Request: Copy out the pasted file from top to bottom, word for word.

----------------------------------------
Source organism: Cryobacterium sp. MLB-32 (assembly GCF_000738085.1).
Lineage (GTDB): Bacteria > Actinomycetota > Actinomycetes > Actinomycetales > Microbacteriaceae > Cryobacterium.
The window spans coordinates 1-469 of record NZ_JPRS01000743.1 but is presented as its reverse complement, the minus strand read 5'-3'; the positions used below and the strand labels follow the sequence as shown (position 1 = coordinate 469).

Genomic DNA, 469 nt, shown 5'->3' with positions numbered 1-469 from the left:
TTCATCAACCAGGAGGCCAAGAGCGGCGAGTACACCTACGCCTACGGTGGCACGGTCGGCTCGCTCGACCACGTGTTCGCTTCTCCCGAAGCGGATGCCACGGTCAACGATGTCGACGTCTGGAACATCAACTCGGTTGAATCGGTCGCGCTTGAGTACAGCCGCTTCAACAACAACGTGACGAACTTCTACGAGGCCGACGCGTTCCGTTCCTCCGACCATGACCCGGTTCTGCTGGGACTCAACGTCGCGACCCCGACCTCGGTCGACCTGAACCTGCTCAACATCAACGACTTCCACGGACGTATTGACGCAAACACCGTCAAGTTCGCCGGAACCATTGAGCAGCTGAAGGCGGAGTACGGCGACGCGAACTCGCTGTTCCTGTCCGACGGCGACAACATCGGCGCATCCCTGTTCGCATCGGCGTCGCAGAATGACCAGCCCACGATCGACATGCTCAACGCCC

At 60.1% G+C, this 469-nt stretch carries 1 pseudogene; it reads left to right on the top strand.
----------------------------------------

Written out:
Source organism: Cryobacterium sp. MLB-32 (assembly GCF_000738085.1).
Lineage (GTDB): Bacteria > Actinomycetota > Actinomycetes > Actinomycetales > Microbacteriaceae > Cryobacterium.
The window spans coordinates 1-469 of record NZ_JPRS01000743.1 but is presented as its reverse complement, the minus strand read 5'-3'; the positions used below and the strand labels follow the sequence as shown (position 1 = coordinate 469).

Genomic DNA, 469 nt, shown 5'->3' with positions numbered 1-469 from the left:
TTCATCAACCAGGAGGCCAAGAGCGGCGAGTACACCTACGCCTACGGTGGCACGGTCGGCTCGCTCGACCACGTGTTCGCTTCTCCCGAAGCGGATGCCACGGTCAACGATGTCGACGTCTGGAACATCAACTCGGTTGAATCGGTCGCGCTTGAGTACAGCCGCTTCAACAACAACGTGACGAACTTCTACGAGGCCGACGCGTTCCGTTCCTCCGACCATGACCCGGTTCTGCTGGGACTCAACGTCGCGACCCCGACCTCGGTCGACCTGAACCTGCTCAACATCAACGACTTCCACGGACGTATTGACGCAAACACCGTCAAGTTCGCCGGAACCATTGAGCAGCTGAAGGCGGAGTACGGCGACGCGAACTCGCTGTTCCTGTCCGACGGCGACAACATCGGCGCATCCCTGTTCGCATCGGCGTCGCAGAATGACCAGCCCACGATCGACATGCTCAACGCCC

At 60.1% G+C, this 469-nt stretch carries 1 pseudogene; it reads left to right on the top strand.